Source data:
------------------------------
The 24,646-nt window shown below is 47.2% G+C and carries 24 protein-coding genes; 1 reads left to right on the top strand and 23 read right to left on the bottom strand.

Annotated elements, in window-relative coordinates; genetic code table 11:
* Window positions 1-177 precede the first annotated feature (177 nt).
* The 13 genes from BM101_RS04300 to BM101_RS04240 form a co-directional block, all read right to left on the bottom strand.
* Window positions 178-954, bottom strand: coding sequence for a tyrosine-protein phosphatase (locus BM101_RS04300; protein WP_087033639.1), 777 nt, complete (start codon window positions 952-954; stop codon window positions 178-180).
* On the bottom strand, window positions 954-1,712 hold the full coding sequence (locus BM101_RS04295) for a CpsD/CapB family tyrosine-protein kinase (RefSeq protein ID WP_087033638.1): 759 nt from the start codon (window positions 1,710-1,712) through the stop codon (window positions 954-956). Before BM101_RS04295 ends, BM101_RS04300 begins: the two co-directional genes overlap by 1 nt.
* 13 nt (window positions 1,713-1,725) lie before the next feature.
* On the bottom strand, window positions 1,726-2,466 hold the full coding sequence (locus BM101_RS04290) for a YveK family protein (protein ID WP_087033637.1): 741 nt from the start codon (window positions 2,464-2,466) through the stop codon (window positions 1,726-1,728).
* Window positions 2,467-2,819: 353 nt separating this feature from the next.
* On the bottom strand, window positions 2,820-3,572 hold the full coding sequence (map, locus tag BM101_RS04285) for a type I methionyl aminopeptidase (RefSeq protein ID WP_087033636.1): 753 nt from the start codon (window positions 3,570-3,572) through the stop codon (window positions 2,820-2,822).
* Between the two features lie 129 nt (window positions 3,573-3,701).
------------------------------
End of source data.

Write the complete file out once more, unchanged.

The 24,646-nt window shown below is 47.2% G+C and carries 24 protein-coding genes; 1 reads left to right on the top strand and 23 read right to left on the bottom strand.

Annotated elements, in window-relative coordinates; genetic code table 11:
* Window positions 1-177 precede the first annotated feature (177 nt).
* The 13 genes from BM101_RS04300 to BM101_RS04240 form a co-directional block, all read right to left on the bottom strand.
* Window positions 178-954, bottom strand: coding sequence for a tyrosine-protein phosphatase (locus BM101_RS04300; protein WP_087033639.1), 777 nt, complete (start codon window positions 952-954; stop codon window positions 178-180).
* On the bottom strand, window positions 954-1,712 hold the full coding sequence (locus BM101_RS04295) for a CpsD/CapB family tyrosine-protein kinase (RefSeq protein ID WP_087033638.1): 759 nt from the start codon (window positions 1,710-1,712) through the stop codon (window positions 954-956). Before BM101_RS04295 ends, BM101_RS04300 begins: the two co-directional genes overlap by 1 nt.
* 13 nt (window positions 1,713-1,725) lie before the next feature.
* On the bottom strand, window positions 1,726-2,466 hold the full coding sequence (locus BM101_RS04290) for a YveK family protein (protein ID WP_087033637.1): 741 nt from the start codon (window positions 2,464-2,466) through the stop codon (window positions 1,726-1,728).
* Window positions 2,467-2,819: 353 nt separating this feature from the next.
* On the bottom strand, window positions 2,820-3,572 hold the full coding sequence (map, locus tag BM101_RS04285) for a type I methionyl aminopeptidase (RefSeq protein ID WP_087033636.1): 753 nt from the start codon (window positions 3,570-3,572) through the stop codon (window positions 2,820-2,822).
* Between the two features lie 129 nt (window positions 3,573-3,701).